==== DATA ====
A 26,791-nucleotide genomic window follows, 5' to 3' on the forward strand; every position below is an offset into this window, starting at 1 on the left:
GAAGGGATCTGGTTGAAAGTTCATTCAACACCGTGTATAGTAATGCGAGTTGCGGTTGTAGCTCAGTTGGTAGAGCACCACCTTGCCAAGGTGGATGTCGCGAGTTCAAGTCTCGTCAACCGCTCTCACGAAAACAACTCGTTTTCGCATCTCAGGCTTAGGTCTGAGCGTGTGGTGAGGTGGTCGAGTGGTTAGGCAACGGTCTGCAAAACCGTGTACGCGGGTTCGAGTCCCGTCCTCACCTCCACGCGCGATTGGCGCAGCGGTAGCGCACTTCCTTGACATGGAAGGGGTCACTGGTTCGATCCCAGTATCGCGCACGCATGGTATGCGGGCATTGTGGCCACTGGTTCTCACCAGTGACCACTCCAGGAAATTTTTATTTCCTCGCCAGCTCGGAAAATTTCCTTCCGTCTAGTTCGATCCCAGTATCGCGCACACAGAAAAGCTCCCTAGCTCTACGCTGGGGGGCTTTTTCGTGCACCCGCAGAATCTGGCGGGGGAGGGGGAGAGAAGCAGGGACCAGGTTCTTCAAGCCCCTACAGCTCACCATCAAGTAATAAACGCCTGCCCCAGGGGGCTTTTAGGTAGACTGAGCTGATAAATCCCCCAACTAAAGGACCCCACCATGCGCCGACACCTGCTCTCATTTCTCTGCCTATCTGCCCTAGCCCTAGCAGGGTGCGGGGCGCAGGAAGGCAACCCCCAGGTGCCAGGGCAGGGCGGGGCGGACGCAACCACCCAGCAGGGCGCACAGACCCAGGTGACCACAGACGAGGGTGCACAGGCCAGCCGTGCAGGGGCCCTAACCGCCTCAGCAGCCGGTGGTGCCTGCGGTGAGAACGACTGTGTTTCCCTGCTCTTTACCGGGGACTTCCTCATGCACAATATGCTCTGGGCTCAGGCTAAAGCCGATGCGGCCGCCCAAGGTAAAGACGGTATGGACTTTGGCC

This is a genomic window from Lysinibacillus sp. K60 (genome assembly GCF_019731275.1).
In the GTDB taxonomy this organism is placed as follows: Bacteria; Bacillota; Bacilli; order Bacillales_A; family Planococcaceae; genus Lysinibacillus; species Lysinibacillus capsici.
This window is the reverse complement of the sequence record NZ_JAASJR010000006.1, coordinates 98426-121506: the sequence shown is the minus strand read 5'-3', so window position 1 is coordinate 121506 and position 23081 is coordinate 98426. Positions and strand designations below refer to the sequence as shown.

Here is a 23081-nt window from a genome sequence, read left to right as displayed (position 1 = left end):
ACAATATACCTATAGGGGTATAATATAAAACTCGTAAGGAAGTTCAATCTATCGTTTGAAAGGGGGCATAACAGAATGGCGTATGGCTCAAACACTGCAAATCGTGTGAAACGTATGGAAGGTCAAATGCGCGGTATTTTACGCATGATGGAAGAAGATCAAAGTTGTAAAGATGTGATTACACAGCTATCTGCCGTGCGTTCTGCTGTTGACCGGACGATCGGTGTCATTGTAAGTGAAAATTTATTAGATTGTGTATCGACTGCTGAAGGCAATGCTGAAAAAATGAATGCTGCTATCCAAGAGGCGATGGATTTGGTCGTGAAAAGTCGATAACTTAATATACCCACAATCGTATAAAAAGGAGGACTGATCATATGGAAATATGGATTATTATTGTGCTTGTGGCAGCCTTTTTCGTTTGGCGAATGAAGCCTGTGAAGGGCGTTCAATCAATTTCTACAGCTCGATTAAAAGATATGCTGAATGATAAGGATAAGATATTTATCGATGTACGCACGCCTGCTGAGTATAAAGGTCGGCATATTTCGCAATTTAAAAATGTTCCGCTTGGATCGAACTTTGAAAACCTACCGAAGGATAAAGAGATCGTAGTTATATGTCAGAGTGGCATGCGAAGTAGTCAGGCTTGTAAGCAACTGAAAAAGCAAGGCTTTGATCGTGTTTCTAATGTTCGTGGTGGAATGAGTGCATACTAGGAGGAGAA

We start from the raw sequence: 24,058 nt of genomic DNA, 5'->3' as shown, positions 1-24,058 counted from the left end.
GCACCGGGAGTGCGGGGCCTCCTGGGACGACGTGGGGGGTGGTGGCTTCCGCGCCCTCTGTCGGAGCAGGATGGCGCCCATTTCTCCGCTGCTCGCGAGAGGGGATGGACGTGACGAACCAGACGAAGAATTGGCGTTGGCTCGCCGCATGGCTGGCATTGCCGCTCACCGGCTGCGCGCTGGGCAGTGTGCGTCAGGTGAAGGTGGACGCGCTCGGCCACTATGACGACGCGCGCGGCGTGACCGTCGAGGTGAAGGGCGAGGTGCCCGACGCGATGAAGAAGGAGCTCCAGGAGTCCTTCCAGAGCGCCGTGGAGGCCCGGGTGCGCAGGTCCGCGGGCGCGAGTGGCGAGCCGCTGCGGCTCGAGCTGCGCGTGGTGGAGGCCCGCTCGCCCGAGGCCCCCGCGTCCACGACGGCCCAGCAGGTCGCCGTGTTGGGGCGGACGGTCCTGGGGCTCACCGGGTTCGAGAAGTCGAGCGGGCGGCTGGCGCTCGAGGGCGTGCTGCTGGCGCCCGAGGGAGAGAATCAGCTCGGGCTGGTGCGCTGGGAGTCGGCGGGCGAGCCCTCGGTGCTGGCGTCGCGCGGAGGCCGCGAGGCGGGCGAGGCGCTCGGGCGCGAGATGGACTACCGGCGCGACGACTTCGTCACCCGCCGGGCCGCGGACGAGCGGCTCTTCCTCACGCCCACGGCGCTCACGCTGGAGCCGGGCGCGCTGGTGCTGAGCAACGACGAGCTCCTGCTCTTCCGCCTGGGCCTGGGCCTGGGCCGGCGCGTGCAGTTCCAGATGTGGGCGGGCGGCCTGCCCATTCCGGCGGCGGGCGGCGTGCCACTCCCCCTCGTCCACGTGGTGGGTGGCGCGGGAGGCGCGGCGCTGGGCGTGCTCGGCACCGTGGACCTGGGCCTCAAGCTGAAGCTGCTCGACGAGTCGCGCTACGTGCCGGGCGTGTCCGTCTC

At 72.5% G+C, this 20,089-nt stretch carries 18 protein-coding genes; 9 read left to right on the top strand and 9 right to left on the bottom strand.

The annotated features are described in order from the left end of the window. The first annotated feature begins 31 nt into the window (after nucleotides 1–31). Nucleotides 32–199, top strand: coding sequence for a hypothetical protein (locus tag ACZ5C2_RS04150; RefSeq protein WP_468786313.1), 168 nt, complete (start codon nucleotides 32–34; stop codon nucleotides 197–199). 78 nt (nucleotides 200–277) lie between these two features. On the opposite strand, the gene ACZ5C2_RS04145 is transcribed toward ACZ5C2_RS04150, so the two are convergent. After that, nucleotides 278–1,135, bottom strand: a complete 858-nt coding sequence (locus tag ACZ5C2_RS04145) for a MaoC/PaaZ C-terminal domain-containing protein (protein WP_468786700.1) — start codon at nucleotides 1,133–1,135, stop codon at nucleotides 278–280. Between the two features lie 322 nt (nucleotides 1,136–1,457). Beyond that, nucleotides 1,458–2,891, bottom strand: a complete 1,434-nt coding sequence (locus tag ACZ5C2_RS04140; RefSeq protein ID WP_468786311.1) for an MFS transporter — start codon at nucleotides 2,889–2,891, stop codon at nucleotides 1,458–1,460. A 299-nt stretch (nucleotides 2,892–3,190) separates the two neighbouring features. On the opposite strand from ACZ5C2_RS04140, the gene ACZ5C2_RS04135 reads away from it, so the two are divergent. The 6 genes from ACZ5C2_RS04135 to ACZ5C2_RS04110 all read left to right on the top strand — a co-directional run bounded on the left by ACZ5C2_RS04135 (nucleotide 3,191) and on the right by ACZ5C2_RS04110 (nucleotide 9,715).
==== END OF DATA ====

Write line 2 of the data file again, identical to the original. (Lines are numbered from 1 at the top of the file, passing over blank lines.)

GAAGGGATCTGGTTGAAAGTTCATTCAACACCGTGTATAGTAATGCGAGTTGCGGTTGTAGCTCAGTTGGTAGAGCACCACCTTGCCAAGGTGGATGTCGCGAGTTCAAGTCTCGTCAACCGCTCTCACGAAAACAACTCGTTTTCGCATCTCAGGCTTAGGTCTGAGCGTGTGGTGAGGTGGTCGAGTGGTTAGGCAACGGTCTGCAAAACCGTGTACGCGGGTTCGAGTCCCGTCCTCACCTCCACGCGCGATTGGCGCAGCGGTAGCGCACTTCCTTGACATGGAAGGGGTCACTGGTTCGATCCCAGTATCGCGCACGCATGGTATGCGGGCATTGTGGCCACTGGTTCTCACCAGTGACCACTCCAGGAAATTTTTATTTCCTCGCCAGCTCGGAAAATTTCCTTCCGTCTAGTTCGATCCCAGTATCGCGCACACAGAAAAGCTCCCTAGCTCTACGCTGGGGGGCTTTTTCGTGCACCCGCAGAATCTGGCGGGGGAGGGGGAGAGAAGCAGGGACCAGGTTCTTCAAGCCCCTACAGCTCACCATCAAGTAATAAACGCCTGCCCCAGGGGGCTTTTAGGTAGACTGAGCTGATAAATCCCCCAACTAAAGGACCCCACCATGCGCCGACACCTGCTCTCATTTCTCTGCCTATCTGCCCTAGCCCTAGCAGGGTGCGGGGCGCAGGAAGGCAACCCCCAGGTGCCAGGGCAGGGCGGGGCGGACGCAACCACCCAGCAGGGCGCACAGACCCAGGTGACCACAGACGAGGGTGCACAGGCCAGCCGTGCAGGGGCCCTAACCGCCTCAGCAGCCGGTGGTGCCTGCGGTGAGAACGACTGTGTTTCCCTGCTCTTTACCGGGGACTTCCTCATGCACAATATGCTCTGGGCTCAGGCTAAAGCCGATGCGGCCGCCCAAGGTAAAGACGGTATGGACTTTGGCC